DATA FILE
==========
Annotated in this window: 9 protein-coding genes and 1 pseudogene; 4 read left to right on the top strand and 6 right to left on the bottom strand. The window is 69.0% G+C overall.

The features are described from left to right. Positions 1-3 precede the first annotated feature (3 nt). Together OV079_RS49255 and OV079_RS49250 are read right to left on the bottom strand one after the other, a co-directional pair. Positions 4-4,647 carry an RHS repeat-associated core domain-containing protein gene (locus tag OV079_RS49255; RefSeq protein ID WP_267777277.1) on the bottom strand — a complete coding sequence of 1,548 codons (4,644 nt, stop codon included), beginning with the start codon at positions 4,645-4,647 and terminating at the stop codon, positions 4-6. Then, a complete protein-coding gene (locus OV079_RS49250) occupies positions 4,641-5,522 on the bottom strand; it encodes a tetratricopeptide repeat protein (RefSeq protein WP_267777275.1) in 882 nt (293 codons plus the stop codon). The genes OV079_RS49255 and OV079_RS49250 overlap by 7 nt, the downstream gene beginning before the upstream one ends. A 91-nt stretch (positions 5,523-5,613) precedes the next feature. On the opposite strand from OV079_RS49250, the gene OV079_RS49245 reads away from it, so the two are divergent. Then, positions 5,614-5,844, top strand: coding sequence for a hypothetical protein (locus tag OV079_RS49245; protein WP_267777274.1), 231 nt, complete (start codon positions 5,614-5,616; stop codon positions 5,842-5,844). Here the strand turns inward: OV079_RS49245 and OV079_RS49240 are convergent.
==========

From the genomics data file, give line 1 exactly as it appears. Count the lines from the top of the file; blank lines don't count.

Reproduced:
Annotated in this window: 9 protein-coding genes and 1 pseudogene; 4 read left to right on the top strand and 6 right to left on the bottom strand. The window is 69.0% G+C overall.